Peter J Wilcoxen > PAI 723 Economics for Public Decisions

More Tips on Writing a Policy Memo

Here are a few nuts and bolts suggestions on writing policy memos.


  1. Briefly summarize the current situation and proposed change
  2. Don't presume the reader already knows all the relevant details. The memo should be understandable to someone who hasn't been in the loop.
  3. Briefly explain key results
  4. Indicate how you obtained your results, don't just put in a bunch of numbers.
  5. Place tables and figures after they are first mentioned in the text.
  6. The reader shouldn't run into a table or figure until after you've let them know it's coming.
  7. Consider using pie or bar graphs to illustrate your numerical results.
  8. However, only do it if it adds something and isn't trivial: no bar charts with just one bar! Also, be sure to include a title, labels for each axis, and indicate any relevant units.
  9. Watch out for incorrect but correctly-spelled words.
  10. Be aware that spelling checkers won't stop you from accidentally using an incorrect, but correctly spelled, word. An example that often comes up in these memos is "lose" vs. "loose". Lose is the opposite of "win", and almost always the word that belongs in the memo: e.g., "consumers lose $1B as a result of the policy". Loose is the opposite of "tight". It's probably NOT what you mean unless you are writing about loose regulations.
  11. Write in 3rd person unless you really know what you're doing.
  12. Writing in 1st person can make a document more lively and readable but it has to be done carefully to avoid being confusing or condescending toward the reader. Under no circumstances use "we" unless you are part of the organization to whom you are writing (and in memos written for this class, you are not part of the organization -- you are an outside consultant). Also see the "Don'ts" section below on why it's good to avoid second person.
  13. Be sure your pronouns agree with their nouns.
  14. In formal American usage, organizations are treated as singular.  This is a little tricky because it's different from usage in the UK and elsewhere, and because people don't always follow the rule in informal speech.  Here are a couple of examples:

      Singular (US) Plural (UK)
    Example 1 Apple reduced the price it charges for the iPhone. Apple reduced the price they charge for the iPhone.
    Example 2 Tesla is going to announce a new car on Tuesday. Tesla are going to announce a new car on Tuesday.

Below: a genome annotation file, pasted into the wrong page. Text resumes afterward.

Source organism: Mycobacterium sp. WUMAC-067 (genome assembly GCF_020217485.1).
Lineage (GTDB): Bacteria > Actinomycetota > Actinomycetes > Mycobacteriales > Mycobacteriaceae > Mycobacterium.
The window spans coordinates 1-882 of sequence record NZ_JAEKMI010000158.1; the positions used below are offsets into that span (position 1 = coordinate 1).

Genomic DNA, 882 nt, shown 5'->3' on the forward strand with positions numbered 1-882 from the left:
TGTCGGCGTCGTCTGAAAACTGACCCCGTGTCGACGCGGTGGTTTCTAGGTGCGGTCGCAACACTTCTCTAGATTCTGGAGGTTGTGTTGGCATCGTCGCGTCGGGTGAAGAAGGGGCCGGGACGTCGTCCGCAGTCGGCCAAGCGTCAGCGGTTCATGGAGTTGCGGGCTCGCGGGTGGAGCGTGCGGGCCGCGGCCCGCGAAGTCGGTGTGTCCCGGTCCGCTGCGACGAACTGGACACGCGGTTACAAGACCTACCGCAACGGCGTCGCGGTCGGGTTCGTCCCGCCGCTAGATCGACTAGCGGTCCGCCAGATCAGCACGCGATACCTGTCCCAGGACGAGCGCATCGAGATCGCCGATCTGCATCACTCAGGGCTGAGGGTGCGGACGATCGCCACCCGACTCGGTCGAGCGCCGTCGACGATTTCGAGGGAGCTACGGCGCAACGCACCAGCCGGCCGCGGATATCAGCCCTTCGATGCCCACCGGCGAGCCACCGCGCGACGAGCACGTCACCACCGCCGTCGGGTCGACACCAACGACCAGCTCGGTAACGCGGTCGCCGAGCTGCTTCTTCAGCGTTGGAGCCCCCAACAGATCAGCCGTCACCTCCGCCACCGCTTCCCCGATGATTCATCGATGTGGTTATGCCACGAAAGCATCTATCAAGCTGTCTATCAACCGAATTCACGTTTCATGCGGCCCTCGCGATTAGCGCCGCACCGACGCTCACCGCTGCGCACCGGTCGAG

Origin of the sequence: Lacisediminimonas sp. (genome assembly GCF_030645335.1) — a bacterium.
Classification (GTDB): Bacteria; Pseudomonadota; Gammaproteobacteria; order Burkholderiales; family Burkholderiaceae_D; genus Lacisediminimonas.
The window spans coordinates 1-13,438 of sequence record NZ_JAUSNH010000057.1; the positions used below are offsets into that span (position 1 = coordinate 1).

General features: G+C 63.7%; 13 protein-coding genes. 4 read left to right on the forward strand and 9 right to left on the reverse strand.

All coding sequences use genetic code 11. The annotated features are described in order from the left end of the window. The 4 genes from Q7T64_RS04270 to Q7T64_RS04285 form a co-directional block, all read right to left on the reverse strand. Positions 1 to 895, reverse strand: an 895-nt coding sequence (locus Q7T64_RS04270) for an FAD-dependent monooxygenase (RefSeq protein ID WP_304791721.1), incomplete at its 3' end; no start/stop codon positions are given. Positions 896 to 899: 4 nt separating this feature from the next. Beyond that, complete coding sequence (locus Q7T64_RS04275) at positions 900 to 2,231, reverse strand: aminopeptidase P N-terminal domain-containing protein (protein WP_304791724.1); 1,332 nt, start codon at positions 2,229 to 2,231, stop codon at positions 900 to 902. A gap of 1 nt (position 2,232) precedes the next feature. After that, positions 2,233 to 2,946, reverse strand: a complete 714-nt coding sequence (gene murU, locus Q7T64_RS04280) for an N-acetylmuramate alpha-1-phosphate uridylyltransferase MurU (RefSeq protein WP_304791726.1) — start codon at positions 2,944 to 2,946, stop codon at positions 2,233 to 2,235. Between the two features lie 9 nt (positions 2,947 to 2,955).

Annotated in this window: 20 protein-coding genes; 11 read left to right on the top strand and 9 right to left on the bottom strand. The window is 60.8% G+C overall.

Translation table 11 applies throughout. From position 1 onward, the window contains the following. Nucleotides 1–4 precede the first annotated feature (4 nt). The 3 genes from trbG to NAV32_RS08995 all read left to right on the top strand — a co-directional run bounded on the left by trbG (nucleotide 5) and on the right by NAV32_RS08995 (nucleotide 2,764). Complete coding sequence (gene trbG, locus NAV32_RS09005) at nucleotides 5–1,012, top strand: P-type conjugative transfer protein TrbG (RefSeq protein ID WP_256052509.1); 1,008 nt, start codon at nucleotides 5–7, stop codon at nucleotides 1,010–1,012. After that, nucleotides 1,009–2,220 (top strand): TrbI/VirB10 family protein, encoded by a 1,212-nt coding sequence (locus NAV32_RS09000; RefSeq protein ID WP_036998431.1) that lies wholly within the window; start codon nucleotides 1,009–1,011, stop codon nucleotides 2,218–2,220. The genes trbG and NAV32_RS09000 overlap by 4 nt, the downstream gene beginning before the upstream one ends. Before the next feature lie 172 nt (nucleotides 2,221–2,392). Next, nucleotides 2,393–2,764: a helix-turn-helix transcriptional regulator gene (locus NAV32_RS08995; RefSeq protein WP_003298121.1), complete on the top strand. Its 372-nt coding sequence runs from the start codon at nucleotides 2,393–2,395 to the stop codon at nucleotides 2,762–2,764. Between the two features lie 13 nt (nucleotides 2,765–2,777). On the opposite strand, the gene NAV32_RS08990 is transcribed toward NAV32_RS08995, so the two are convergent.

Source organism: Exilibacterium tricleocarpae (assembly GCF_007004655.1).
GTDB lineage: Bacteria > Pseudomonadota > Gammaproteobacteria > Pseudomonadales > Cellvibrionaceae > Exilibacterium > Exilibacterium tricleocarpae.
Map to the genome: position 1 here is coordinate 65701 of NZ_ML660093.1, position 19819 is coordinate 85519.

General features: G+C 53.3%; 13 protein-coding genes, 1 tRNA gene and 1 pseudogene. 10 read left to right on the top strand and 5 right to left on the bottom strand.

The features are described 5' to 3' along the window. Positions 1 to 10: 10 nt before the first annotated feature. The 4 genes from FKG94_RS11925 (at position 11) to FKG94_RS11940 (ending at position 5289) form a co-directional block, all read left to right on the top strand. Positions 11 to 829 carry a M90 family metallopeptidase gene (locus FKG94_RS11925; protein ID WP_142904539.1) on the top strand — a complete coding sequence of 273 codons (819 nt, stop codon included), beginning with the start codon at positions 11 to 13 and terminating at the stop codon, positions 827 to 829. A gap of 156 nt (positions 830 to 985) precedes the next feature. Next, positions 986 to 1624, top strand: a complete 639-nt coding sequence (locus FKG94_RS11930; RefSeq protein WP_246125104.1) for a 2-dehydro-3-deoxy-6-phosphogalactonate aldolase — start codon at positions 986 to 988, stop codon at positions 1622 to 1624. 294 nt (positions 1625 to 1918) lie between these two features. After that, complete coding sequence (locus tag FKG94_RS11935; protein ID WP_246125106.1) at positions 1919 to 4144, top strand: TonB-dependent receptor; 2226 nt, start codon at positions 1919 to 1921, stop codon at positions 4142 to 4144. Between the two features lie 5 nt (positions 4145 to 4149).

In informal settings, people are often inconsistent: they use singular when no pronoun is involved  ("Tesla is...") and plural when a pronoun is present ("Apple ... they charge...").  However, formal writing should be consistent: stick with singular or plural throughout.  If you don't go the singular route, be aware some sentences ("Tesla are ...") will look like mistakes to an American reader unless the person is aware of the difference in usage and also knows (or suspects) that you're not from the US.

    No matter where you're from, the verb should agree in number with the noun or pronoun.  The following are wrong everywhere: "reduced the price it charge" or "reduce the price they charges".

  15. Be evenhanded
  16. Focus on stating the facts and try to avoid including too many adjectives that might overstate your case or suggest that small differences are more important than they are.  For example, don't say a policy imposes "huge" costs or creates "enormous" benefits unless the costs or benefits really merit the adjectives.  


  1. Avoid technical terms that are not widely used by non-economists.
  2. Don't use technical terms that will be unfamiliar to readers. Instead, explain the underlying concept. Here are a few specific terms to avoid: pareto efficiency, deadweight loss, consumer surplus, producer surplus, elasticity. Two technical terms that CAN be used are present value and expected value (not needed on the first memo assignment).
  3. Be sure you need technical terms you do use.
  4. Ideally, avoid using the terms "marginal benefit" and "marginal cost" as well, although this rule isn't quite as strong because those terms (especially marginal cost) are pretty widely understood.
  5. Don't include equations.
  6. They generally aren't appropriate in policy memos.

  7. Don't use technical diagrams.
  8. Avoid technical diagrams. For example, in these memos you should NOT include a supply and demand diagram.
  9. Don't use 2nd person.
  10. Do not use second person ("you" or "your") in memos. It's only appropriate if you are intending to address each reader as an individual, which you are NOT doing here. Hit the heading for a longer explanation if you're not convinced.


  1. Do label rows and columns in tables.
  2. Do number pages.
  3. Don't break tables across pages.
  4. Don't have large blank areas in tables.
  5. Avoid having tables with columns or rows that have really large cells for small contents. Usually that happens when one of your rows has very long contents that take multiple lines or your column labels are really long.
  6. Don't let tables or figures go beyond the left and right margins.
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Peter J Wilcoxen, The Maxwell School, Syracuse University
Revised 09/24/2019